6. Olivier Blanchard & John Simon, 2001. "The Long and Large Decline in U.S. Output Volatility," Brookings Papers on Economic Activity, Economic Studies Program, The Brookings Institution, vol. 32(1), pages 135-174.
  7. Tobias Adrian & Joshua Rosenberg, 2008. "Stock Returns and Volatility: Pricing the Short-Run and Long-Run Components of Market Risk," Journal of Finance, American Finance Association, vol. 63(6), pages 2997-3030, December.
  8. James H. Stock & Mark W. Watson, 1993. "A Procedure for Predicting Recessions with Leading Indicators: Econometric Issues and Recent Experience," NBER Chapters, in: Business Cycles, Indicators and Forecasting, pages 95-156 National Bureau of Economic Research, Inc.
  9. Estrella, Arturo & Hardouvelis, Gikas A, 1991. " The Term Structure as a Predictor of Real Economic Activity," Journal of Finance, American Finance Association, vol. 46(2), pages 555-76, June.
  10. Ser-Huang Poon & Clive W.J. Granger, 2003. "Forecasting Volatility in Financial Markets: A Review," Journal of Economic Literature, American Economic Association, vol. 41(2), pages 478-539, June.
  11. Stock, J.H. & Watson, M.W., 1989. "New Indexes Of Coincident And Leading Economic Indicators," Papers 178d, Harvard - J.F. Kennedy School of Government.
  12. Robert C. Merton, 1980. "On Estimating the Expected Return on the Market: An Exploratory Investigation," NBER Working Papers 0444, National Bureau of Economic Research, Inc.
Full references (including those not matched with items on IDEAS)

This item is not listed on Wikipedia, on a reading list or among the top items on IDEAS.

When requesting a correction, please mention this item's handle: RePEc:mul:jdp901:doi:10.12831/75569:y:2013:i:2:p:155-198. See general information about how to correct material in RePEc.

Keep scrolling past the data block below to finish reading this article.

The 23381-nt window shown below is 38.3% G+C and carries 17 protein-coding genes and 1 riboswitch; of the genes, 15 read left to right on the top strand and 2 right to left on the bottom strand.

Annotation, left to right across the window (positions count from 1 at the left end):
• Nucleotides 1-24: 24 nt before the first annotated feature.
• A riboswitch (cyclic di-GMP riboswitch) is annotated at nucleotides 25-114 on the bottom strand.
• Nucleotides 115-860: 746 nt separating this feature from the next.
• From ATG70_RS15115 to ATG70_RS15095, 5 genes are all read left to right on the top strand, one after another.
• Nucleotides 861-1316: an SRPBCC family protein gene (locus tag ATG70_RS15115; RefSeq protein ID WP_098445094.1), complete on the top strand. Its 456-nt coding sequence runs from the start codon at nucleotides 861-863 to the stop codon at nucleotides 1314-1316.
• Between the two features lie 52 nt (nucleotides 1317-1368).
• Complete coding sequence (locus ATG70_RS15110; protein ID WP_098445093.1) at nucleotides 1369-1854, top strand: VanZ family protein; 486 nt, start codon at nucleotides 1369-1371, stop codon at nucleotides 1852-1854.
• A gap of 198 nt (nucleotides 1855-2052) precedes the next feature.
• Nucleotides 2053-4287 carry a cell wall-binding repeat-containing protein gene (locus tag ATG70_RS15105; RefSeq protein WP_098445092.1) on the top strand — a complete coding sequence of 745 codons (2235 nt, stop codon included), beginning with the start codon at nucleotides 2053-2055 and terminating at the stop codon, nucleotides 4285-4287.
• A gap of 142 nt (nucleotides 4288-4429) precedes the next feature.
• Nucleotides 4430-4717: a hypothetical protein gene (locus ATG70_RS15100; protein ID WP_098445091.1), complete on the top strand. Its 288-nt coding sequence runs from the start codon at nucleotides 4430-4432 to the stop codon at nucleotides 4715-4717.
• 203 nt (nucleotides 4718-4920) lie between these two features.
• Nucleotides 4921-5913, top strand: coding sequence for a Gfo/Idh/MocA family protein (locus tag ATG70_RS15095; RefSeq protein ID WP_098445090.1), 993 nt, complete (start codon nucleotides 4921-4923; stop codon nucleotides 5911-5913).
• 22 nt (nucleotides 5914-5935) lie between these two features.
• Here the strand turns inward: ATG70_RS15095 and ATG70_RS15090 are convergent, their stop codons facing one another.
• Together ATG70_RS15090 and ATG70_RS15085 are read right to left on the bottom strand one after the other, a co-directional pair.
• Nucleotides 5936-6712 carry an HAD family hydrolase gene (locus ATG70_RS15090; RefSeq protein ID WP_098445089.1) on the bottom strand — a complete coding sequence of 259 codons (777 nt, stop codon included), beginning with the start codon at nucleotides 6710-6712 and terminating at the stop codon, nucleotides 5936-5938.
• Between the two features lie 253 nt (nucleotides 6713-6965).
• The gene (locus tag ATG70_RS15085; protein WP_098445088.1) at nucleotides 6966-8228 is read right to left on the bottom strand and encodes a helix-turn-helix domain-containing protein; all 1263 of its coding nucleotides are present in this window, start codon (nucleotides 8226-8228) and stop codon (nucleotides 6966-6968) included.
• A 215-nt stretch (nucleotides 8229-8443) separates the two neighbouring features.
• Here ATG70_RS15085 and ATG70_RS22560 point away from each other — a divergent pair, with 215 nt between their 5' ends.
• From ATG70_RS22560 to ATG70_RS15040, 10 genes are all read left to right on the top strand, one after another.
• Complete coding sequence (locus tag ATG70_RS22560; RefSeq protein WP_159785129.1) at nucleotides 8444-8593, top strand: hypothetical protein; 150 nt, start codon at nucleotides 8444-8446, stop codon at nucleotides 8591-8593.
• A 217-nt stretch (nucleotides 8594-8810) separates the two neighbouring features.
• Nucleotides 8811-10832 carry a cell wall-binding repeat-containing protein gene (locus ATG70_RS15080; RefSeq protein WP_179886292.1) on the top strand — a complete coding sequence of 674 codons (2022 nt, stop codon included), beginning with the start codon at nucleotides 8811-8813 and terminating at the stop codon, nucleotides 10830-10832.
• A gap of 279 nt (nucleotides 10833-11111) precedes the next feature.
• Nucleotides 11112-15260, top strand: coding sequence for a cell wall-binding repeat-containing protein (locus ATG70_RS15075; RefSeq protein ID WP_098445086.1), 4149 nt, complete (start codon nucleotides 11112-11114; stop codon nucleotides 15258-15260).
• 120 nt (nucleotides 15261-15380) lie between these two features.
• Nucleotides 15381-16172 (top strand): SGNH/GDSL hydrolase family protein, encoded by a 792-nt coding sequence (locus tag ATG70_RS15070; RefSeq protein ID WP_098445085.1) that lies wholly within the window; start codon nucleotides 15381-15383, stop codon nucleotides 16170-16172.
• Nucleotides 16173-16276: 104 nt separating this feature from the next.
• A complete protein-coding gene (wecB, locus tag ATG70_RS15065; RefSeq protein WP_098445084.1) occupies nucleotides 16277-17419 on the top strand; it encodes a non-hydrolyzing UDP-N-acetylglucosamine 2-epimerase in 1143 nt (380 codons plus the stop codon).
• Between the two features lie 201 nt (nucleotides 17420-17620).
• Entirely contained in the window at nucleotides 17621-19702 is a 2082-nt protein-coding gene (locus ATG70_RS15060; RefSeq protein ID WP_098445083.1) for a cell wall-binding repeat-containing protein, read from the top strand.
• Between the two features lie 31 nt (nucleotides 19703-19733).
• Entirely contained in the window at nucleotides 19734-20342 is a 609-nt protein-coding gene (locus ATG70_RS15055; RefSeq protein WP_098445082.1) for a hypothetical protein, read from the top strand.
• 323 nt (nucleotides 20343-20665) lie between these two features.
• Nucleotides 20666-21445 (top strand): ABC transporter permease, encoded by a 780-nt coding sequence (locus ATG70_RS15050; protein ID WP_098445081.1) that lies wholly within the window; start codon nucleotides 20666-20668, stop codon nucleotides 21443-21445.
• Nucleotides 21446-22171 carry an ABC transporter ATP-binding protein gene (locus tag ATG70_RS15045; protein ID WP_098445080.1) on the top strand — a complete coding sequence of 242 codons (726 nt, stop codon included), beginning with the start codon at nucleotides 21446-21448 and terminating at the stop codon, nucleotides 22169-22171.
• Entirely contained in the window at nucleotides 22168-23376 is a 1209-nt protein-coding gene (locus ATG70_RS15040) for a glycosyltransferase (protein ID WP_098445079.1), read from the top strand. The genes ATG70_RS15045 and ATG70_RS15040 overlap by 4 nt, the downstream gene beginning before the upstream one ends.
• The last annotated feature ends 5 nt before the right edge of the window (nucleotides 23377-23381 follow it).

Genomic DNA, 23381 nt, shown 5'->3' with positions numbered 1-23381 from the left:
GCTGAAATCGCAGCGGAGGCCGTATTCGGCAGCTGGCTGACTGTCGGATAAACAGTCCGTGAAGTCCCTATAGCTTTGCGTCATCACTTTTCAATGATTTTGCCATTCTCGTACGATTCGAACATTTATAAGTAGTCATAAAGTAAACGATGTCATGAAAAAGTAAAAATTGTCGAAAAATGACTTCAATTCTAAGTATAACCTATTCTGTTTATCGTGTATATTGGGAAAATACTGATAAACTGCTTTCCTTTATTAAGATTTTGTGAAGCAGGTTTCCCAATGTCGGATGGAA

For technical questions regarding this item, or to correct its authors, title, abstract, bibliographic or download information, contact: ()

If you have authored this item and are not yet registered with RePEc, we encourage you to do it here. This allows to link your profile to this item. It also allows you to accept potential citations to this item that we are uncertain about.

If references are entirely missing, you can add them using this form.

If the full references list an item that is present in RePEc, but the system did not link to it, you can help with this form.

If you know of missing items citing this one, you can help us creating those links by adding the relevant references in the same way as above, for each refering item. If you are a registered author of this item, you may also want to check the "citations" tab in your profile, as there may be some citations waiting for confirmation.

Please note that corrections may take a couple of weeks to filter through the various RePEc services.

This information is provided to you by IDEAS at the Research Division of the Federal Reserve Bank of St. Louis using RePEc data.